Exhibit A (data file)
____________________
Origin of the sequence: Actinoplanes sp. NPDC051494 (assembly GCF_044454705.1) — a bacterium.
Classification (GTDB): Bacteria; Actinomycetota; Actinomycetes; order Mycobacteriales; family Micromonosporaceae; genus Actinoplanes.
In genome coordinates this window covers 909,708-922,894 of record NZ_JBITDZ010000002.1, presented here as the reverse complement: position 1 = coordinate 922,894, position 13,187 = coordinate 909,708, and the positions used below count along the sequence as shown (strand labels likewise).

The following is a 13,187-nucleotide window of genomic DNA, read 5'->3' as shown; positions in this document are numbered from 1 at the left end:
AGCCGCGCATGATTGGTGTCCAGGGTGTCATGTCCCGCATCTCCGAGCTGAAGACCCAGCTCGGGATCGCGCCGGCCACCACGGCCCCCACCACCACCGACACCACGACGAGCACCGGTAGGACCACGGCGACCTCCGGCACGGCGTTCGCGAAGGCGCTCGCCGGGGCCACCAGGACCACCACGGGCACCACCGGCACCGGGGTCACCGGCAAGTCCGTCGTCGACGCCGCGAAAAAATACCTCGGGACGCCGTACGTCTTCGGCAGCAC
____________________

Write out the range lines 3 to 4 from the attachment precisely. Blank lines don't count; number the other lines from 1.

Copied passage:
In genome coordinates this window covers 909,708-922,894 of record NZ_JBITDZ010000002.1, presented here as the reverse complement: position 1 = coordinate 922,894, position 13,187 = coordinate 909,708, and the positions used below count along the sequence as shown (strand labels likewise).

The following is a 13,187-nucleotide window of genomic DNA, read 5'->3' as shown; positions in this document are numbered from 1 at the left end: